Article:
What is 'Build-to-Rent' or 'PRS', and how can developers capitalise on this opportunity?

In this article, our UK Residential Director Tom Klingholz discusses a number of issues associated with Build-to-Rent housing in the UK, and at how developers can capitalise on the opportunities presented by this growing sector.

Kampus, Manchester

The Build-to-Rent (BtR) sector in the UK (formerly known as the Private Rented Sector, or PRS) has grown substantially in recent years and accounts for approaching 20% of all UK households. Investors are continuing to buy up properties for the purposes of 'buy-to-let' – benefitting both from value rises in their acquired assets (UK house price rises) and from rising rents. It is clear that BtR is here to stay and will continue to grow significantly over the next few years. The sector’s output has increased by 49% in 2017/2018, with 4,000 units, and is set to increase to 10,000 units over the next two years. How can developers capitalise on this opportunity? What are the key issues that they need to be aware of?

What are PRS/Build-to-Rent developments?

In essence, new housing developments where all the properties are built for rent, not sale. Many believe that, in 15 or 20 years' time, more people will rent in the UK than own their homes. This is caused by a lack of affordable 'built-for-sale' housing stock.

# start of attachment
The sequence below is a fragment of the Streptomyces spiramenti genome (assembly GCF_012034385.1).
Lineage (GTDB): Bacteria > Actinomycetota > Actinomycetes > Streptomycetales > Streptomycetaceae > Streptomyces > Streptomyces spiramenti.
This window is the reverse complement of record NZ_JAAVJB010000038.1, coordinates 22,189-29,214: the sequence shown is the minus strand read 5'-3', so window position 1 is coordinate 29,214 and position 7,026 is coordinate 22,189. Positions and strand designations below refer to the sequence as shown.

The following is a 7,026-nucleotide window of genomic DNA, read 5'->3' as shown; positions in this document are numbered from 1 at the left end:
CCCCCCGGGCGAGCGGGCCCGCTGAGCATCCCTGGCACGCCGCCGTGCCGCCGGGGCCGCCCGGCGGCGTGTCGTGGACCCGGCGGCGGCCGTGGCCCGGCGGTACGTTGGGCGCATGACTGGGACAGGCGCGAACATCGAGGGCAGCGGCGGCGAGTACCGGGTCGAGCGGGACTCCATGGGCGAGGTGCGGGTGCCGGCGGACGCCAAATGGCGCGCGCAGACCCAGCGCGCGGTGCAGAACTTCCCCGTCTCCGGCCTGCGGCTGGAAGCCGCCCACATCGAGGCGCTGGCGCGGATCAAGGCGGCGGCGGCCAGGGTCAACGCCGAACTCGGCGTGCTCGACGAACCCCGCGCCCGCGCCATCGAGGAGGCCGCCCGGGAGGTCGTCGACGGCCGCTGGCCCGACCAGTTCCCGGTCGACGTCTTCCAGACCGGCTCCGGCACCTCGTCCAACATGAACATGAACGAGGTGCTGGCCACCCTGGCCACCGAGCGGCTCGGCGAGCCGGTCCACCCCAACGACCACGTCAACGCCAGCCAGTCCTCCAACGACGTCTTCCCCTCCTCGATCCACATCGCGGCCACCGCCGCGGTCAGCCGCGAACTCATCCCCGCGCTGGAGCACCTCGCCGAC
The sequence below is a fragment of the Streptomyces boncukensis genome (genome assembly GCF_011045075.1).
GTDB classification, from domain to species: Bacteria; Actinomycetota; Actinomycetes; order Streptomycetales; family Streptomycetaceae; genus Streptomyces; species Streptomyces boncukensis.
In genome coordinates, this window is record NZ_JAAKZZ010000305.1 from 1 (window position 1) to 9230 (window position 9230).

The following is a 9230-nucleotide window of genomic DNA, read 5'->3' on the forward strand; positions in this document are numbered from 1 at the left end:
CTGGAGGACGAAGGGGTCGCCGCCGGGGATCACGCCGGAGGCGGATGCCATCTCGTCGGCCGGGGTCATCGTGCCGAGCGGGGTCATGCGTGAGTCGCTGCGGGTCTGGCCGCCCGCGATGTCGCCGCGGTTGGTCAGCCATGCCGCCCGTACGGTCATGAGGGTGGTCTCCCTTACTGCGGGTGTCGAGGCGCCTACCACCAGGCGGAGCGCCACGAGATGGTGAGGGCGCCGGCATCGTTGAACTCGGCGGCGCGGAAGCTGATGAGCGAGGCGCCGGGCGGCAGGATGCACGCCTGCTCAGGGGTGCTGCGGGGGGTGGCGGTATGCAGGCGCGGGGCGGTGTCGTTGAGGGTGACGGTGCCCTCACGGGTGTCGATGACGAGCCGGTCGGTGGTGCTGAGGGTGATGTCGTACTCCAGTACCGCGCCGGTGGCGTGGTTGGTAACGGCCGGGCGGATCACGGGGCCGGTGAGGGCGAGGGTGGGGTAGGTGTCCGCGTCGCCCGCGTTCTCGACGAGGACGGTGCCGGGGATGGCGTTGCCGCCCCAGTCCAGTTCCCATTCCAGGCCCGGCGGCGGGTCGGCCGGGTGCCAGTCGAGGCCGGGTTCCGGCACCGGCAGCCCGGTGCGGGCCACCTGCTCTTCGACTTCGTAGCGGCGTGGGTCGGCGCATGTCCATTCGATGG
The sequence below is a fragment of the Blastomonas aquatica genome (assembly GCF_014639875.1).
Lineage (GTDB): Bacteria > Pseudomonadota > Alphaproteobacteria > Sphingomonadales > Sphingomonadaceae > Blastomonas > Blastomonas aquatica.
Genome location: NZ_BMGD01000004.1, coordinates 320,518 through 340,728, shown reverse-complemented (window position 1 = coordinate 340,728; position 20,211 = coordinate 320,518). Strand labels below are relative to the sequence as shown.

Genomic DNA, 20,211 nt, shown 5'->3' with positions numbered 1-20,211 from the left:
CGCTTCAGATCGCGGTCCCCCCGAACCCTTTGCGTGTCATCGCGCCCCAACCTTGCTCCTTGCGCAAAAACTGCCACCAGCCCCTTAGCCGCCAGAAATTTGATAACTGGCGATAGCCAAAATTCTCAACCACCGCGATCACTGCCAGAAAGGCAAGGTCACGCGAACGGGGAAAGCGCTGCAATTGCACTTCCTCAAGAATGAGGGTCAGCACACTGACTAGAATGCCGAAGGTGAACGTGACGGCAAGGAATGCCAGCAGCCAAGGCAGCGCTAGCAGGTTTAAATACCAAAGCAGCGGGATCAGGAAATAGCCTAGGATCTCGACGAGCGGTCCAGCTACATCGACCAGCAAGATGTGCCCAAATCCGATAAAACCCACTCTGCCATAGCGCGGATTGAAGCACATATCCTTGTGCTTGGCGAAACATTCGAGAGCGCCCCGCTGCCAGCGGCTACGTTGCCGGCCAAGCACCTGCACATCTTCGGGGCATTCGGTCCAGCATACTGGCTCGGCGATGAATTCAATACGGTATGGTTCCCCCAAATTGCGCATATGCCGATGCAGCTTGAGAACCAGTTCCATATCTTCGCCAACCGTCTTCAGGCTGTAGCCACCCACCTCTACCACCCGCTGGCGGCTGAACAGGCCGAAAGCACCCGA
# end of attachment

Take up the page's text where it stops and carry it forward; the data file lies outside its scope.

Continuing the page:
Why has the Built-for-Sale housing market not kept up with the demand?

The policy of promoting home ownership in the 1980s, to the detriment of all other housing forms, has become the victim of its own success, with more people than ever trying to buy their own home. However, demand for housing has outstripped supply. In the UK, it is estimated that 300,000 new homes are needed per year to cater for demand, but, on average, we build only around 125,000 each year. This has resulted in a housing shortage, which has now become a housing crisis.

There are several reasons for this. The residential market is notoriously volatile, and large-volume house builders are working with very tight margins. This has historically made housing developments less attractive to create than other developments in terms of a build-to-sell model. Another reason is that local government planning decisions often take too long, which slows down or prevents people building new homes. Added to this, soaring house prices, especially in London and the South East, have resulted in a huge buy-up of UK housing stock by foreign investors.

Castle Park View, Bristol

How can developers capitalise on this opportunity?

Rising property prices and rising rents create a win-win scenario. These are the key considerations that successful Build-to-Rent developers should look out for:

Target the right demographic